Magic Realism

By Benjamin Massey

November 14th, 2015 · 1 comment

I got my Voyageurs scarf in 2008. It was my first serious V’s gathering and I remember it oddly well, taking up the woolen red sacrement in a time before functioning websites and easy $20 orders. We were at the Peel Pub in MontrĂ©al. It was a remarkable day, no less remarkable for what followed. A march through the Underground City, our voices ringing off the concrete, our bodies jamming the turnstiles good enough for rush hour but not for us. A heady confidence that faded as marched into Stade Saputo, immersed in Honduran kits, in blue and white thundersticks provided by an allegedly Canadian sponsor. A confidence that disappeared entirely as hope became horror. The fights and railing flips, the security as impotent as my country. Tomasz Radzinski went off, Canada went out, and our doom was assured. Montreal, Honduras, 2008. The horror moment. Even 8-1 wasn’t quite that bad. My scarf saw it all. A baptism of blood.

That scarf went around three Gold Cups, a few more World Cup qualifiers, two Women’s World Cups of assorted age levels, and more friendlies than I like to count. It soaked the beer of three countries and innumerable cities from Vancouver to Havana. It was more precious to me than I thought a scarf could be. It was untradeable. If Russell Teibert himself asked for my scarf in exchange for an autographed game-worn kit and a trip to Florida, I’d think about it for multiple seconds before I said no.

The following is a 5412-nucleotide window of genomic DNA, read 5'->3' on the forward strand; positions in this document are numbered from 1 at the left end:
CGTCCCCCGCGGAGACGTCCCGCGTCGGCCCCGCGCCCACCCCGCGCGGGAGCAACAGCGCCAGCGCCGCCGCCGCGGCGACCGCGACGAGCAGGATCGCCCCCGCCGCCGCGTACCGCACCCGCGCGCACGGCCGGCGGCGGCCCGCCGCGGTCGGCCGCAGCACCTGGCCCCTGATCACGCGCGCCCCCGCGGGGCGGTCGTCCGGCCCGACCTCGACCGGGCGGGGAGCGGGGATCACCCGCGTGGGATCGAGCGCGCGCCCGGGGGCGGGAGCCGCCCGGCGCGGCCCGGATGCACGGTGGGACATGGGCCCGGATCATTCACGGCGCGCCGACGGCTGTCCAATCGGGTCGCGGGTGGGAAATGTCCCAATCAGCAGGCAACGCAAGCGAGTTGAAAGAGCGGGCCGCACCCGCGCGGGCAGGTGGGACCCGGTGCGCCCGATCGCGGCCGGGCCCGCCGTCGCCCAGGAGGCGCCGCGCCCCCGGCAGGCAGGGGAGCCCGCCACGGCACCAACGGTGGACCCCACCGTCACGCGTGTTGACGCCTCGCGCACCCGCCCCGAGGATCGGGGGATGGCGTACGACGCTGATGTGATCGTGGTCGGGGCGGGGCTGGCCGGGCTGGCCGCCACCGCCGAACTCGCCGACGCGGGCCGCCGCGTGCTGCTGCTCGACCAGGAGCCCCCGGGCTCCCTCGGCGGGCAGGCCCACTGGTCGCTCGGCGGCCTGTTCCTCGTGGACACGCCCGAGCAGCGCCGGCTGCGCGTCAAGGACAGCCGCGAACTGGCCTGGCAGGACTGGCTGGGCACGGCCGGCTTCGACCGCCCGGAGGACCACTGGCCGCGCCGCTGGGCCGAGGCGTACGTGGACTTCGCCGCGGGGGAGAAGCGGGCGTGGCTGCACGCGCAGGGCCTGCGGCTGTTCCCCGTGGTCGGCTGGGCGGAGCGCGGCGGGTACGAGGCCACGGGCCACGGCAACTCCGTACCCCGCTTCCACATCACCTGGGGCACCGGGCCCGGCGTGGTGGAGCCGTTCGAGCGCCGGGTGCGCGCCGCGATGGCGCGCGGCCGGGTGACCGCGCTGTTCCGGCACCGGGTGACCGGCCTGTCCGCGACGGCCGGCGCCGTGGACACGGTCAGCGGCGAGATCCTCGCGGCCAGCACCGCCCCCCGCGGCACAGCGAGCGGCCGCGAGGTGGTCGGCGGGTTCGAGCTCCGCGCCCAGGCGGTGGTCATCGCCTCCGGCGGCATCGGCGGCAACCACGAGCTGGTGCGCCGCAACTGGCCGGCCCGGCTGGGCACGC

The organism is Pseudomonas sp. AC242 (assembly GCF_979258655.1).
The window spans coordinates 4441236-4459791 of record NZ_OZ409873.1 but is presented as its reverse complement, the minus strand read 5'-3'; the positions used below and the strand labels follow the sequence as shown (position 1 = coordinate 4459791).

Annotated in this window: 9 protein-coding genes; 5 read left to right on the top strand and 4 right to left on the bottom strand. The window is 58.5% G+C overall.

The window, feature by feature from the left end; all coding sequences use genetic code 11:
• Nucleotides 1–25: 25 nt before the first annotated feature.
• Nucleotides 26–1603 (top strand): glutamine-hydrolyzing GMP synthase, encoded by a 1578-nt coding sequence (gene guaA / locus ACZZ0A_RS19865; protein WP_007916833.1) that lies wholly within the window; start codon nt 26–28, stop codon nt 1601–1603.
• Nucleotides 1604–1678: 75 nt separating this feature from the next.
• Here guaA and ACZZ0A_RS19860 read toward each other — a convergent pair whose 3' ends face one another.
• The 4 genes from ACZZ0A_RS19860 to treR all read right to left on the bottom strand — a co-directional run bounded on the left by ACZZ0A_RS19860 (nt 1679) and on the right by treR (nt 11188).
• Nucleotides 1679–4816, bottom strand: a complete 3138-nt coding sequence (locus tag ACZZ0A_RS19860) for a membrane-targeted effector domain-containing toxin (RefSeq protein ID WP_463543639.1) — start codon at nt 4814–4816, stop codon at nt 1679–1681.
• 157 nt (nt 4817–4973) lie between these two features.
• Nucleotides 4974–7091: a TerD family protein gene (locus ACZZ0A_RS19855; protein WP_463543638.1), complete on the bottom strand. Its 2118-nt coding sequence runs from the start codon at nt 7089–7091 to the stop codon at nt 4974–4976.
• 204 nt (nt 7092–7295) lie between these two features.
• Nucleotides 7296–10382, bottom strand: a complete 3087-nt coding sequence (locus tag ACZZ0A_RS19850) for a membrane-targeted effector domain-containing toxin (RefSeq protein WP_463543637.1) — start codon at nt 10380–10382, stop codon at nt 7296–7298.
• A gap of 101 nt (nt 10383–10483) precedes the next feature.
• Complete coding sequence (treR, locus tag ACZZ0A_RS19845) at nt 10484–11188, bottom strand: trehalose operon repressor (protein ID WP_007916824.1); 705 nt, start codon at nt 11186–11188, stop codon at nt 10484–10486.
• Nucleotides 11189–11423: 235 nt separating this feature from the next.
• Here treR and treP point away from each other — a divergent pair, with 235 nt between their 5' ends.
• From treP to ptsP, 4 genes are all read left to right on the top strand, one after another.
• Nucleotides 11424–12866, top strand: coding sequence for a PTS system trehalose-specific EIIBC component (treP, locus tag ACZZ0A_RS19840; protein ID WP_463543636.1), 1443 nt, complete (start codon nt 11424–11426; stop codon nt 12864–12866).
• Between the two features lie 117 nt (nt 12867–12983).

Tonight, as the final whistle blew in Canada’s 1-0 victory over Honduras in Vancouver, I threw my hands up, and when I pulled them down that scarf was no longer there. I was quite sober. It was not around me, nobody had snatched it, I had not thrown it. A victory I had been tearfully awaiting for seven years, in a game Vancouver had needed for eleven, and my old scarf had gone to be with the soccer gods. It’s a pathetic expression of superstition and self-absorption but it is, to me, true.

There is an atmosphere around Canadian soccer which, in its most exalted moments, can only truly be called mystical. When Christine Sinclair nearly defeated the United States in 2012 she was more than our best-ever player, she was the avatar of our country, imbued with our vices but more importantly our virtues when we most needed her. When the Canadian men lost 8-1 to these Hondurans it was the exact mirror image, with our lack of genuine confidence (as opposed to arrogance), and our fear and our lack of personality coming out in a horror show redeemed only by a cracking goal by Iain Hume, one of the undisputed Good Guys. That, too, was mystical. Mythology has always dwelt more on Hades than heaven.

So allow me to indulge in a little magic on this glorious night. Canada hasn’t really done anything yet – three points are great but it’ll take at least a couple more such wins for us to even see the next round. On the pitch this is good but a long way from decisive.

Psychically? Even mystically? This is everything. My scarf has gone, but to the most glorious of causes. El Salvador awaits.

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One response to “Magic Realism”

  1. Jeff Salisbury says:

    Fucking rights we’ll all be watching so let’s give them hell and fight against the shit I’m sure we’ll face.